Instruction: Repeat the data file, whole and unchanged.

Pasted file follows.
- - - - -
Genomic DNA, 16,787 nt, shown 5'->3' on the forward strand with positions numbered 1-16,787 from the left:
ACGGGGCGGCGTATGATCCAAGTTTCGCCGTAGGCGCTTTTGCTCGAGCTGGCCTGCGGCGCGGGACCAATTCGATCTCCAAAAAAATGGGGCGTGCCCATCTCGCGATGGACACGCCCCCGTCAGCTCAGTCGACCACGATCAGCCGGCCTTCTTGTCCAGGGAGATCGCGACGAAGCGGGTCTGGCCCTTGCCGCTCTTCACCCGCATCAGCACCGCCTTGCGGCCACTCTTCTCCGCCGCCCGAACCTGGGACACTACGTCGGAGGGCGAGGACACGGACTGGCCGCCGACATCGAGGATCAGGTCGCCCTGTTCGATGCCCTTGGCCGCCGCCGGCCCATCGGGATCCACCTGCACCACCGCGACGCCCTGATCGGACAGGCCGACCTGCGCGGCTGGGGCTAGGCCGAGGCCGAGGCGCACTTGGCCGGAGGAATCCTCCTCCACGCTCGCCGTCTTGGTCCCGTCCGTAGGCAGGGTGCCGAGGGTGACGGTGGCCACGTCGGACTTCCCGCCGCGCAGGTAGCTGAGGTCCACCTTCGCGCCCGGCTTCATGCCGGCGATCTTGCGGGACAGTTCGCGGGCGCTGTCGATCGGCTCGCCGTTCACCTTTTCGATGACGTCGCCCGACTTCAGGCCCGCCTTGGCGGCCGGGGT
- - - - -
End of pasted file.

Genomic DNA, 16,787 nt, shown 5'->3' on the forward strand with positions numbered 1-16,787 from the left:
ACGGGGCGGCGTATGATCCAAGTTTCGCCGTAGGCGCTTTTGCTCGAGCTGGCCTGCGGCGCGGGACCAATTCGATCTCCAAAAAAATGGGGCGTGCCCATCTCGCGATGGACACGCCCCCGTCAGCTCAGTCGACCACGATCAGCCGGCCTTCTTGTCCAGGGAGATCGCGACGAAGCGGGTCTGGCCCTTGCCGCTCTTCACCCGCATCAGCACCGCCTTGCGGCCACTCTTCTCCGCCGCCCGAACCTGGGACACTACGTCGGAGGGCGAGGACACGGACTGGCCGCCGACATCGAGGATCAGGTCGCCCTGTTCGATGCCCTTGGCCGCCGCCGGCCCATCGGGATCCACCTGCACCACCGCGACGCCCTGATCGGACAGGCCGACCTGCGCGGCTGGGGCTAGGCCGAGGCCGAGGCGCACTTGGCCGGAGGAATCCTCCTCCACGCTCGCCGTCTTGGTCCCGTCCGTAGGCAGGGTGCCGAGGGTGACGGTGGCCACGTCGGACTTCCCGCCGCGCAGGTAGCTGAGGTCCACCTTCGCGCCCGGCTTCATGCCGGCGATCTTGCGGGACAGTTCGCGGGCGCTGTCGATCGGCTCGCCGTTCACCTTTTCGATGACGTCGCCCGACTTCAGGCCCGCCTTGGCGGCCGGGGT